What an odd and intimate thing to know about a young woman: it is at least as prurient a question as asking somebody what they get up to in the bedroom. She said, "I was never like, 'Hey! Can I bring this up? Guess what I'm doing. Or not doing."' That would be a very odd thing to do. "Exactly! And I never consciously hoped to be the marketing face of that idea."
She could have just said: Mind your own business. "Yeah, and in hindsight, I probably would." She thought for a moment and said, "And now I'm at the stage where I don't mind saying 'mind your own business' to journalists. I haven't had to say that to you. Yet."
She will now not answer questions on the most peculiar of topics. On the tattooed name on the back of her neck. Is it her husband's name? "No." Does it say Jesus? "Ha, ha. No." Why was she being coy about this, of all things? "Just for the sake of it. You've been giving me a hard time and now I'm giving you a bit of a hard time!"
I asked how many children she now sponsors through World Vision - she used to go on about World Vision all the time in interviews, so I thought that was a patsy topic. She wasn't going to tell me. Why on earth not? "That's another question that I've answered that I sometimes regret."
Why? "I don't know. And at the same time if I say how many we sponsor, maybe people will be inspired to ... So I don't know if I should say or not." Surely she wasn't worried that it would sound like showing off? That was exactly what she was worried about. "I suppose I don't think you should always talk about everything that you do. Putting all of your good deeds on display ..."
Oh, well, I said, doing good was back in fashion. She gave me a look which in anyone else would have been very snippy indeed, "I wouldn't know about fashions. I'd be doing what I was doing whether it was in fashion or not." I finally managed to get her to tell me (I wanted to see how stubborn she can be) and the number is 11. She knows a family who have 30. What show-offs. "Exactly!"
I said, as a joke, that I hoped she wasn't going to do an Angelina and bring one of these kids back from her next doing-good trip. "Well!" she said, "the funny thing is ... you never know!" She may have been pulling my leg. She does like a prank; when she met her now husband, she told him she was a professional kick-boxer, and claims he believed her.
I did say: 'I was joking!" And she said, "I know but if people think I'm trying to be like Angelina, who gives a rat's arse? I can give a child a home who maybe wouldn't have one otherwise." So I think she wasn't joking, but she'd probably - although who knows? - draw the line at bringing home 11.
How stubborn is she? I thought I'd be writing about how nice she is. I did ask if she was bothered by everyone going on about her niceness because it made her sound bland, didn't she think? She said she can't worry about what people say about her, and later she asked, ever so sweetly: "So, how am I doing as an interview? Am I terribly bland?" (I had long ago abandoned the Mallowpuff idea for the one of a much more interesting lemon meringue pie.)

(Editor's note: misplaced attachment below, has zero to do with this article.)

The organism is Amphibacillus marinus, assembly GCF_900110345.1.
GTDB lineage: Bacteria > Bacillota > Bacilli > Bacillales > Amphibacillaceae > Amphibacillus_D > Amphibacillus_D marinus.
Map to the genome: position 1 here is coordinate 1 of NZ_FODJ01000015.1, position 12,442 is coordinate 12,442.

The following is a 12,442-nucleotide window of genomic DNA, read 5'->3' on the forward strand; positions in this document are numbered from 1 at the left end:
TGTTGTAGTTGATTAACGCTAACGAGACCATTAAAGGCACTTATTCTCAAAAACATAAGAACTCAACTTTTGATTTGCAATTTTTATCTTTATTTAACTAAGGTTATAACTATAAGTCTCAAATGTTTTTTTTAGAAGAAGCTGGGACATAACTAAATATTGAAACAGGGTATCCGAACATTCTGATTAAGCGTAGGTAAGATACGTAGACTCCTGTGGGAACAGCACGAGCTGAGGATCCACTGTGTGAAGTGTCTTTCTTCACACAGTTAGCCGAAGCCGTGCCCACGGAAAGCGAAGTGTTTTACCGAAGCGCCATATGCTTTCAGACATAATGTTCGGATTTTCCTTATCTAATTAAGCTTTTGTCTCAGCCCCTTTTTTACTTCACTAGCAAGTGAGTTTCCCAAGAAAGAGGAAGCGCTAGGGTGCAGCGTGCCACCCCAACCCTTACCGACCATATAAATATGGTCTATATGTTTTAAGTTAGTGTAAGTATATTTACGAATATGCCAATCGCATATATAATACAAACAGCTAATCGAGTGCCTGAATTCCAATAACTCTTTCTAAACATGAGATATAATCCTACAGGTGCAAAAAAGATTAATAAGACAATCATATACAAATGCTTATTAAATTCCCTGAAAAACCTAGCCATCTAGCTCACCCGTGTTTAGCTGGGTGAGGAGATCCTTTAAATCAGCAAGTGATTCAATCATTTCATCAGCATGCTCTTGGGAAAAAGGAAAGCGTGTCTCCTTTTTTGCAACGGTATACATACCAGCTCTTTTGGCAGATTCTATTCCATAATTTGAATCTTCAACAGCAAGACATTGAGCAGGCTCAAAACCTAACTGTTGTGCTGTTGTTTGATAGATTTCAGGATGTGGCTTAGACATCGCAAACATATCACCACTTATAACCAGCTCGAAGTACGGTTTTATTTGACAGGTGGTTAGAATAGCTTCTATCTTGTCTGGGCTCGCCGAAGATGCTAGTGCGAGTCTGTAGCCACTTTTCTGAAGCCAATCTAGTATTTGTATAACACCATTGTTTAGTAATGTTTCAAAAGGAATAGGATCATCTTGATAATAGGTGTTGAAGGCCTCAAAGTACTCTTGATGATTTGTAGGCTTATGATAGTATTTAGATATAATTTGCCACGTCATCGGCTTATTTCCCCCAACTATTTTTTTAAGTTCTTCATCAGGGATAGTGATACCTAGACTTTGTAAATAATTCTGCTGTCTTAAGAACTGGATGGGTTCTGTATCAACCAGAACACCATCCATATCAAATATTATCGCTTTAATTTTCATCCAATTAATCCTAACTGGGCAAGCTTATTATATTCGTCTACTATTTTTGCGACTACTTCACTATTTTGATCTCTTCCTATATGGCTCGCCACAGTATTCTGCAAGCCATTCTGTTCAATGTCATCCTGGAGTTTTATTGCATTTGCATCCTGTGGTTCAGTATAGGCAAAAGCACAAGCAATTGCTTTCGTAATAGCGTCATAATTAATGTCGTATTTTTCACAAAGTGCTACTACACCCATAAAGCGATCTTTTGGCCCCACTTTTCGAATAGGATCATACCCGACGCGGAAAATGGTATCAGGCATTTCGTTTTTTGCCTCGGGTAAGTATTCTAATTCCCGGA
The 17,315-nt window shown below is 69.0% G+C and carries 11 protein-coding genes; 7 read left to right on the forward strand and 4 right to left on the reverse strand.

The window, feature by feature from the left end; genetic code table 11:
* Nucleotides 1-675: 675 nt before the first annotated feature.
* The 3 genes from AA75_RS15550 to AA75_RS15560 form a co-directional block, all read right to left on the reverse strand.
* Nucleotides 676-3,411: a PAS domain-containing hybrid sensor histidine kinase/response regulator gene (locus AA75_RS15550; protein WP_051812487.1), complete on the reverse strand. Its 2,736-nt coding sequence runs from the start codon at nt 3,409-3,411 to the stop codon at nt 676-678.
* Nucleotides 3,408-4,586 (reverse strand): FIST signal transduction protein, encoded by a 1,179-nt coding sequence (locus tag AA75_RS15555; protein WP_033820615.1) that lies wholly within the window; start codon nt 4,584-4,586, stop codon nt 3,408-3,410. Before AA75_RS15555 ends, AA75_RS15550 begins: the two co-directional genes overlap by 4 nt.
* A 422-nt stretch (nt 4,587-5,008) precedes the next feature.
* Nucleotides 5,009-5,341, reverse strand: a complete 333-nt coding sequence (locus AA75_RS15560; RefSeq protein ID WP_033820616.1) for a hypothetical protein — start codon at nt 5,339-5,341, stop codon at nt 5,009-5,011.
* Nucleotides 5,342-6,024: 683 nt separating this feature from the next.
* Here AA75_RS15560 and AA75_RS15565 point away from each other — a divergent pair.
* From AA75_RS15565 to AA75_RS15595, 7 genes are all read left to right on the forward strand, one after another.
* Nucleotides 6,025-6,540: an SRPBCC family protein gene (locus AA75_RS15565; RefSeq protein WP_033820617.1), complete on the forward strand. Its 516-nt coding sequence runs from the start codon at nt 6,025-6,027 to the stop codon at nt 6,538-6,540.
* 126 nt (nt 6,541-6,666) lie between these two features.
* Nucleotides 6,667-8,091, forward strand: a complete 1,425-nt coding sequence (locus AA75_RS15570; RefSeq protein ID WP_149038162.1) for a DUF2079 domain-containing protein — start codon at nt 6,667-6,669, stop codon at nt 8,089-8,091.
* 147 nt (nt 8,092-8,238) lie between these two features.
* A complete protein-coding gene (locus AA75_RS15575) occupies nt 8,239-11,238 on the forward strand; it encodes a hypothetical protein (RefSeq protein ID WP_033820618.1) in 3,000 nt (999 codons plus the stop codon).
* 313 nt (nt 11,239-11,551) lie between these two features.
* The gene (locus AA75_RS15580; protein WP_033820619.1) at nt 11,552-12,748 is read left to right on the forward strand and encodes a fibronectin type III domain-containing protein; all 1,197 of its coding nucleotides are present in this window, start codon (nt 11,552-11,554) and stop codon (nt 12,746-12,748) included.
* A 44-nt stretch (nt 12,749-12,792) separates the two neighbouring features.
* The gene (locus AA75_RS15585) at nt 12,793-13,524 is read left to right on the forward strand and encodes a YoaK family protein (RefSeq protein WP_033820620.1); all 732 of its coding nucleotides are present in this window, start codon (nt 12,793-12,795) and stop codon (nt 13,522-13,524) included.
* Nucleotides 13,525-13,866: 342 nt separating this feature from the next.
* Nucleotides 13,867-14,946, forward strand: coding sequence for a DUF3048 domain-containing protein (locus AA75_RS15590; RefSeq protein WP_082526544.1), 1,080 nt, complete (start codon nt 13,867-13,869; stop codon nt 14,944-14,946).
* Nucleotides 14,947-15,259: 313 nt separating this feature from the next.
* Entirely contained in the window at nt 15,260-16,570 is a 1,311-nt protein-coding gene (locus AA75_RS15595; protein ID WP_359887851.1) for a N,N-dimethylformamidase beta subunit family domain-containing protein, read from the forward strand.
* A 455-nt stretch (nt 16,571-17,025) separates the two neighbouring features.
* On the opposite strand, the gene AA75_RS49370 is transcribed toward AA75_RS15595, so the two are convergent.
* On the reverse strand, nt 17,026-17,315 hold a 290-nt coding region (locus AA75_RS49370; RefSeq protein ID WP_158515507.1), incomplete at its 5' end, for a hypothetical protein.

She is terribly stubborn. She says, by the way, that her record company has never given her any direction in the matter of talking or not talking about her faith, or tried to shape her image. They probably realised early on what it took me a while to figure out: she makes donkeys look malleable.
I asked what sort of church she went to and she said: "A great one." She goes to Hillsong Church, a Pentecostal mega-church which generates mega-money and gets the sort of news coverage that makes Destiny Church's look glowing. She got her mule face on and said she wouldn't "go to the church that I read about in the papers. If we're talking facts, I know the facts that have been reported are not accurate".
She'd earlier said she had "a personal conviction about not being involved in ... the commercialisation of what is sacred to me". The church has a shop, of course. She said, "Next. Is there a question in there?" There was: about the commercialisation of what is sacred.
She said, "This can be the last thing we say about it: the difference is that the money from worship albums is not going to line anybody's pockets. It's going back into the work that the church does." Some of which is controversial, I said, but she wasn't going to say another word. Well, she said one. It was: "Ha!" and that was the end of that.
I later asked where she is on creationism. She said, "I'm a big fan of dinosaurs."
I said: "So you're a fan of evolution?" She said, smiling sweetly like the nice girl you always read about: "Mind your own business, Michele."